A situation comedy, often shortened to the portmanteau sitcom, is a genre of comedy that features characters sharing the same common environment, such as a home or workplace, with often humorous dialogue. Such programs originated in radio, but today, sitcoms are found mostly on television as one of its dominant narrative forms. This form also includes mockumentaries such as The Office and Parks and Recreation.

A situation comedy television program may be recorded in front of a studio audience, depending on the program’s production format. The effect of a live studio audience can be imitated by the use of a laugh track.

History
Some of the characters, pratfalls, routines and situations as preserved in eyewitness accounts and in the texts of the plays themselves, are remarkably similar to those in earlier modern sitcoms such as I Love Lucy and The Honeymooners. The first television sitcom is said to be Pinwright’s Progress, ten episodes being broadcast on the BBC in the United Kingdom between 1946 and 1947. In the United States, director and producer William Asher has been credited with being the “man who invented the sitcom,” having directed over two dozen of the leading sitcoms, including I Love Lucy, from the 1950s through the 1970s.

Australia
There have been few long-running Australian-made sitcoms, but many U.S. and UK sitcoms have been successful there. UK sitcoms are a staple of government broadcaster Australian Broadcasting Corporation (ABC); in the 1970s and 1980s many UK sitcoms also screened on the Seven Network. By 1986, UK comedies Bless This House and Are You Being Served? had been repeated by ABC Television several times, and were then acquired and screened by the Seven Network, in prime time.

In 1981, Daily at Dawn was the first Australian comedy series to feature a regular gay character (Terry Bader as journalist Leslie).

In 1987, Mother and Son was winner of the Television Drama Award presented by the Australian Human Rights Commission.

In 2004, Are You Being Served? was ranked 20th in the countdown of Britain’s Best Sitcom.

In 2007, Kath & Kim The first episode of series four attracted an Australian audience of 2.521 million nationally, the highest rating ever for a first episode in the history of Australian television, until the series premiere of Underbelly: A Tale of Two Cities in 2009 with 2.58m viewers.

Canada
The popular show King of Kensington, aired from 1975 to 1980, prior to the start of the fourth season drew 1.5 to 1.8 million viewers weekly.

Corner Gas, which ran for six seasons from 2004 to 2009, became an instant hit, averaging a million viewers per episode. 1.5 million viewers in its first episode on January 22, 2004. And has been the recipient of six Gemini Awards, and has been nominated almost 70 times for various awards.

Between 2007 and 2012, the Little Mosque on the Prairie premiere drew an audience of 2.1 million, but declined in its fourth season drawing 420,000 viewers a week, or twenty percent of its original audience.

Sitcoms started appearing on Indian television in the 1980s, with serials like Yeh Jo Hai Zindagi (1984) and Wagle Ki Duniya (1988) on the state-run Doordarshan channel. Gradually, as private channels were allowed, many more sitcoms followed in the 1990s, such as Zabaan Sambhalke (1993), Shrimaan Shrimati (1995), Office Office (2001), Khichdi (2002), Sarabhai vs Sarabhai (2005) to F.I.R. (2006-2015) & Taarak Mehta Ka Ooltah Chashmah (2008-present). New Zealand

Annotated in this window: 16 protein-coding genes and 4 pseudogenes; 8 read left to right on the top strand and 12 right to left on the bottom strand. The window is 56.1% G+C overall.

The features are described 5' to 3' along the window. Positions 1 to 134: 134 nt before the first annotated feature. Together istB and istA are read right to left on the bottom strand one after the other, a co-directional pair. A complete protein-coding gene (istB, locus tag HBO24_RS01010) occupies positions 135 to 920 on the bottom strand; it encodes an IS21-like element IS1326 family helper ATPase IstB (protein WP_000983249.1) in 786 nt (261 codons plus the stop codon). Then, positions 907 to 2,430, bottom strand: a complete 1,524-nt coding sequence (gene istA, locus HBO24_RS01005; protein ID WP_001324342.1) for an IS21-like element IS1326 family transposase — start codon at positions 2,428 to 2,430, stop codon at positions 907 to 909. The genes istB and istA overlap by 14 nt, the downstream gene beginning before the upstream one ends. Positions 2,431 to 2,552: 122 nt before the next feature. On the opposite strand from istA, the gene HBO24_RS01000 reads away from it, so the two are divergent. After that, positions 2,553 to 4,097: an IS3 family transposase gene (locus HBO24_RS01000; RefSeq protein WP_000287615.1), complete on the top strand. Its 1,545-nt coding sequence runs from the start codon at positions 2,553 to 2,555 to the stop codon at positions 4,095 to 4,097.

Gliding On, a popular sit-com in New Zealand in the early 1980s, won multiple awards over the course of its run, including Best Comedy, Best Drama and Best Direction at the Feltex Awards.

Russia
My Fair Nanny, a Russian comedy television series based on the American television sitcom The Nanny, earned two TEFI awards and it was so popular in Russia that some of the original American writers of the show were commissioned to write new scripts after all original episodes were remade. United States.

Most American sitcoms generally include episodes of 20 to 30 minutes in length, where the story is written to run a total of 22 minutes in length, leaving eight minutes for commercials.

Some popular British shows have been successfully adapted for the U.S. Sitcoms on U.S. radio

The sitcom format was born on January 1926 with the initial broadcast of Sam ‘n’ Henry on WGN radio in Chicago, Illinois. The 15-minute daily program was revamped in 1928, moved to another station, renamed Amos ‘n’ Andy, and became one of the most successful sitcoms of the period. It was also one of the earliest examples of radio syndication. Like many radio programs of the time, the two programs continued the American entertainment traditions of vaudeville and the minstrel show.

The Jack Benny Program, a radio-TV comedy series that ran for more than three decades, is generally regarded as a high-water mark in 20th-century American comedy.

Sitcoms on U.S. television
1990s
The Nanny, aired on CBS from 1993 to 1999, earned a Rose d’Or and one Emmy Award, out of a total of twelve nominations. The sitcom was the first new show delivered to CBS for the 1993 season and the highest-tested pilot at the network in years. The series was also hugely successful internationally, especially in Australia,

Definition of Sitcom in the 21st century Modern critics have disagreed over the utility of the term “sitcom” in classifying shows that have come into existence since the turn of the century.